Fionna M. D. Samuels: That is Scientific American’s 60-Second Science. I’m Fionna Samuels.

The lifetime of a polar bear is tough. It’s made even more durable as temperatures climb. The bears of the north largely depend upon sea ice to outlive, searching seals that take a breath by means of gaps within the ice. For many bears, their feeding alternatives disappear as sheets of sea ice soften. Now researchers have recognized a brand new subpopulation of polar bears that might be able to survive longer due to their capability to make use of glacial ice as a sea ice different.

Kristin Laidre: I’ve been engaged on polar bears for about 15 years, and this specific research was simply actually an entirely sudden discovering that got here out of a a lot bigger survey of polar bears alongside the east coast of Greenland.

Samuels: That’s Kristin Laidre [lie-drah], a marine biologist on the College of Washington in Seattle who was a part of the workforce of scientists who spent years monitoring polar bears in Greenland. They not too long ago printed their shocking findings in a paper in Science.

Laidre: We lay out the proof for a beforehand undocumented and extremely remoted subpopulation of polar bears dwelling on the southeast coast of Greenland. We knew you might discover polar bears in that space, however we simply didn’t assume there have been that many, as a result of it’s not likely a spot, you’d anticipate quite a lot of bears or bears to have the ability to persist for very lengthy.

Samuels: Mainly—the realm wasn’t anticipated to be notably bear-friendly as a result of it goes lengthy durations of time with out sea ice. Typically, polar bears will starve if there are greater than 100 sea-ice-free days throughout the 12 months as a result of they primarily depend on sea ice to hunt for seals and different prey. However these bears can complement the sea-ice-free days with glacial ice.

Laidre: We realized that this glacial ice was primarily supporting an remoted inhabitants. So it wasn’t simply they have been utilizing it, , opportunistically; it was that the one method these bears would stay on this remoted place and be remoted for lots of of years with such a brief sea ice season is to reap the benefits of this glacial ice and actually depend on it for survival.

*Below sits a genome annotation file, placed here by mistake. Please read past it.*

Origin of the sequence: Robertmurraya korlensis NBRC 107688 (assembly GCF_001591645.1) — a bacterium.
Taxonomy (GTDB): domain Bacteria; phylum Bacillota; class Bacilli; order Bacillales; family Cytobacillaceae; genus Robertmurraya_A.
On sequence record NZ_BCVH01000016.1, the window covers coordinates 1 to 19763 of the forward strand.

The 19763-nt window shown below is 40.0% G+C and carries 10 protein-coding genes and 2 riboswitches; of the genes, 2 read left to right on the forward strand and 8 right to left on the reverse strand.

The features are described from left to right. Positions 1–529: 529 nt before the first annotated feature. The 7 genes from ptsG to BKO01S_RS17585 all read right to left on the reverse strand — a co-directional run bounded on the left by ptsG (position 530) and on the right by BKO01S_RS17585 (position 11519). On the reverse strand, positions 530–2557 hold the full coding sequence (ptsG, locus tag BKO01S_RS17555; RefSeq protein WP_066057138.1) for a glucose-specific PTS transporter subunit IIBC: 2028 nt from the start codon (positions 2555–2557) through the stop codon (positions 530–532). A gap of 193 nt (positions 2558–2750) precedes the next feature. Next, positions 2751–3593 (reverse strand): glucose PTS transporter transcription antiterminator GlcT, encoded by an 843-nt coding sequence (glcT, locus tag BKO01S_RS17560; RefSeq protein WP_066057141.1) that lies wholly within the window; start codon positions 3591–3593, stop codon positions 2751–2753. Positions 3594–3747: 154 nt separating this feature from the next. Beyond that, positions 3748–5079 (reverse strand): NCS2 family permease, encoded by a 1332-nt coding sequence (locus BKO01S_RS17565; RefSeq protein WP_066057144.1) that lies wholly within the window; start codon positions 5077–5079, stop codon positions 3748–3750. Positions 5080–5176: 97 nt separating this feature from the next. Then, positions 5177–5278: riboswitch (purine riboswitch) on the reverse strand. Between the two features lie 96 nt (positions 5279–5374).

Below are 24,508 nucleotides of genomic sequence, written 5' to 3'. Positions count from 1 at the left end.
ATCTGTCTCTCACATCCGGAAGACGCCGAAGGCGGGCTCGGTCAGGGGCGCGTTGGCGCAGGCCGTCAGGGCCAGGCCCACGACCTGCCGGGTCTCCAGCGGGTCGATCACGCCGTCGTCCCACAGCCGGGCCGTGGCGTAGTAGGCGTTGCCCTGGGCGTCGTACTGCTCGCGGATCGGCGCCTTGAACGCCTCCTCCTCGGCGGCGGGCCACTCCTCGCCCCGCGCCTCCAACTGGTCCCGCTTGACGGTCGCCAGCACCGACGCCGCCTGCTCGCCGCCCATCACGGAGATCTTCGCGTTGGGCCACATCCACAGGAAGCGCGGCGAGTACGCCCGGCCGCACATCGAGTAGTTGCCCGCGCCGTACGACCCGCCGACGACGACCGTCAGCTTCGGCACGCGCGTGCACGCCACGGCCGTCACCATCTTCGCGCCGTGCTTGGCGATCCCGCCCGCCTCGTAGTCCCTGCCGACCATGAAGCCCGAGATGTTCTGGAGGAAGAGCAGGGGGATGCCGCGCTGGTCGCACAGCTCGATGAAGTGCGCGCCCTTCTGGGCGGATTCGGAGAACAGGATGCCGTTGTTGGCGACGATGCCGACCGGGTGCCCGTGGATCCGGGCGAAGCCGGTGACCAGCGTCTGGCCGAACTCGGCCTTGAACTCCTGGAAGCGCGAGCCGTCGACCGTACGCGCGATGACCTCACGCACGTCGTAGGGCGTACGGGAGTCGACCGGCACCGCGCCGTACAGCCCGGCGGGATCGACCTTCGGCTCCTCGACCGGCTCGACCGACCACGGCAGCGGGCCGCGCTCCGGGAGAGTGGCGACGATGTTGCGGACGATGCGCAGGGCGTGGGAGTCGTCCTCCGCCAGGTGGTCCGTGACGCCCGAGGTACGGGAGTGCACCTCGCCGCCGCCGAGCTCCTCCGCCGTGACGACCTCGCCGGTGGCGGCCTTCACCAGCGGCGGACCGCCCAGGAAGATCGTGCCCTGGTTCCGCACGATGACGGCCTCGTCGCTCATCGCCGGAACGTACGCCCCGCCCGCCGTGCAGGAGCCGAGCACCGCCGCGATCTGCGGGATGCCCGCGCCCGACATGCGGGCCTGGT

Samuels: This adaptation could assist these polar bears dangle on longer than their distant neighbors who depend on sea ice.

Laidre: It’s a hopeful story, within the sense of “We discovered this new group of bears.” We didn’t find out about them, ; they add this genetic variety. After which, , it has to even be offered within the context of the entire Arctic, and what we see we’re headed for, and , the truth that all polar bears don’t have this feature—and most don’t.

Samuels: As local weather change brings us nearer to an ice-free arctic, this group of polar bears could assist scientists perceive how the species could persist. Those who persist would possibly look so much like this subpopulation, dwelling in related environmental pockets.

Laidre: If we will monitor these bears for the subsequent 10, 20, 30 years, we’re going to be taught so much about how they do in an Arctic that continues to heat.

Samuels: However ultimately, saving polar bears actually comes down to 1 factor.

Laidre: if we care about polar bears, world local weather motion is crucial factor that we will do.

Samuels: For Scientific American’s 60-Second Science, I’m Fionna Samuels.

[The above text is a transcript of this podcast.]

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